What Makes a Smile Attractive? A Review in Literature

Willey, Emily, Blanca Guillen, and Lisa Brooks

Purpose

The purpose of this table clinic is to demonstrate how individual perceptions are effected by dental characteristics such as: midline discrepancies, crowding, and spacing. By exploring these dental characteristics, this information will demonstrate what an individual and the general public view as dentally attractive or unattractive and the impact on their psychosocial lives.

Summary

A literature review was performed in order to evaluate both the general public and individual perceptions of three different dental characteristics: crowding, spacing, and midline discrepancies. The various studies presented digitally altered pictures to dental professionals and laypersons in order to evaluate the perception of attractiveness. Other methods include Aesthetic Component (AC), Oral Health-related Quality of Life (OHRQoL), Visual Analog Scale (VAS), The Index of Orthodontic Need (IOTN), and Oral Aesthetic Subjective Impact Scale (OASIS).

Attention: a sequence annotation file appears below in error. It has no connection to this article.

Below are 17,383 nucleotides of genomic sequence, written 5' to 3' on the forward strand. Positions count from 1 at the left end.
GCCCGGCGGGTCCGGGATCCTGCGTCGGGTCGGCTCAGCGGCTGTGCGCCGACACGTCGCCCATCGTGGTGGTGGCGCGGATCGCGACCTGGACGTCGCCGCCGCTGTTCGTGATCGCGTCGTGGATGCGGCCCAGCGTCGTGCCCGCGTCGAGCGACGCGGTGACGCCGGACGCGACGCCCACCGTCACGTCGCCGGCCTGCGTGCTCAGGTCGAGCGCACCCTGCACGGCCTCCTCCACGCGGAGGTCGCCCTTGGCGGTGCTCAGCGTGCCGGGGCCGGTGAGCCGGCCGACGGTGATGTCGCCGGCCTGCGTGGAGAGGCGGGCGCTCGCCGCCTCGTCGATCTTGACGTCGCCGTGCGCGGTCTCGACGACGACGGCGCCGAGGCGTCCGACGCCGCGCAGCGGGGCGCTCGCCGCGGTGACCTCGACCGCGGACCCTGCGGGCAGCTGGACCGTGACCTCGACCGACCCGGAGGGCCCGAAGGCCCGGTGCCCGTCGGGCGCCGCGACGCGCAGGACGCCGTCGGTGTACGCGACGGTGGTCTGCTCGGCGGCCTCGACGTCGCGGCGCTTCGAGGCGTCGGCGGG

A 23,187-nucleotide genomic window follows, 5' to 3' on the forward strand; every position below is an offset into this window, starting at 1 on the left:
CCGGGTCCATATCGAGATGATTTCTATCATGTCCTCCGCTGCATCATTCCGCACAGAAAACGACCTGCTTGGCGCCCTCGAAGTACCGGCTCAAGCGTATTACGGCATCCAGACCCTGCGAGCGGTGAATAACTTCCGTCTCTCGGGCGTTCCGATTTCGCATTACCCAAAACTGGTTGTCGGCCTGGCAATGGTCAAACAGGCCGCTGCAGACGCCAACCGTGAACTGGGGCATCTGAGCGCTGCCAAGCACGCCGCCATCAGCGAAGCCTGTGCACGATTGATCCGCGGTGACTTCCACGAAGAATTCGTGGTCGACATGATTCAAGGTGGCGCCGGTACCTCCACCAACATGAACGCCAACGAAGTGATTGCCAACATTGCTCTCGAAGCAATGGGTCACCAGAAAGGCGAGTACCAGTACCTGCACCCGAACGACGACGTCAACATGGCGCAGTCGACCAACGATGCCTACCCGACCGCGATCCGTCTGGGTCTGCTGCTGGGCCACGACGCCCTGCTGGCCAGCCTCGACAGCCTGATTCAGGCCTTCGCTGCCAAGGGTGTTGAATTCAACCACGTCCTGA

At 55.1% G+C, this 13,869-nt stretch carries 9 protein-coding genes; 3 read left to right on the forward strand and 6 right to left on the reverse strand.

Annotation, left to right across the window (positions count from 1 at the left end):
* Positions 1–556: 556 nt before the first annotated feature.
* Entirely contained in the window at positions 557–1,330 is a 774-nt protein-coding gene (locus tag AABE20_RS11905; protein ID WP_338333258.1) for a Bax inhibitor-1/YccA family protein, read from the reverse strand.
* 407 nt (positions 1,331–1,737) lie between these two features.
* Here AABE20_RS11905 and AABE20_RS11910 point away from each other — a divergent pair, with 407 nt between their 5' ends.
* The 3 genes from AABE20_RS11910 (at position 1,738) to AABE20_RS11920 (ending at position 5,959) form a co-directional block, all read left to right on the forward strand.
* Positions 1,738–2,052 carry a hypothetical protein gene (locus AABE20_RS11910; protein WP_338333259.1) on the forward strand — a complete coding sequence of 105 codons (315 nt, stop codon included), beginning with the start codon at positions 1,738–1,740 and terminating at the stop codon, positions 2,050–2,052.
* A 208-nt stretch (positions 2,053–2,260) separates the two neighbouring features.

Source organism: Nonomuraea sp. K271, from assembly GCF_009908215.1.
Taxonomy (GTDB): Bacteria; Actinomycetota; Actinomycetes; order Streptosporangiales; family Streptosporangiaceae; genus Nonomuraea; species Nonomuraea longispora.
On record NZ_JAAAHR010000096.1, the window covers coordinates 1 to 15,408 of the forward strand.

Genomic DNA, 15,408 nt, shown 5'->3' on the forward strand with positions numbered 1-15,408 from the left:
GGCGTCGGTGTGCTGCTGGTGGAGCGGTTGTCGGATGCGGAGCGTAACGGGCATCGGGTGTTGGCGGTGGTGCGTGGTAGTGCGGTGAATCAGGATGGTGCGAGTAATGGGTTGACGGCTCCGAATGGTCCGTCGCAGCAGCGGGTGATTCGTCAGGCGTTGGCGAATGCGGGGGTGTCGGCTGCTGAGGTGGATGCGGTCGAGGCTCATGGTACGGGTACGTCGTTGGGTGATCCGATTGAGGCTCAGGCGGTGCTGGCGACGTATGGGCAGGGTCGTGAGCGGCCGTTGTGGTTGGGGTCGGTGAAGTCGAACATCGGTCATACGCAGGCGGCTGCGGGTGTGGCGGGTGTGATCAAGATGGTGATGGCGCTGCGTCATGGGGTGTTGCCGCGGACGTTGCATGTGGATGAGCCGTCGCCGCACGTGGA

Among the three dental characteristics, crowding is perceived as the most unattractive followed by spacing in the anterior regions. (Mugonzibwa et al., 2004). Maxillary anterior crowding of 2mm or more produced significant dissatisfaction among school aged children (Marques et. al., 2006). Midline discrepancies of less than 2 mm are least likely to be noticed by others (Johnson et al., 1999). Subjects with lower-ranking dental esthetics reported statistically significant high social appearance concern. Young adults who perceived their dental arrangement as irregular may tend to neglect oral hygiene practice as indicated by an inferior oral health condition.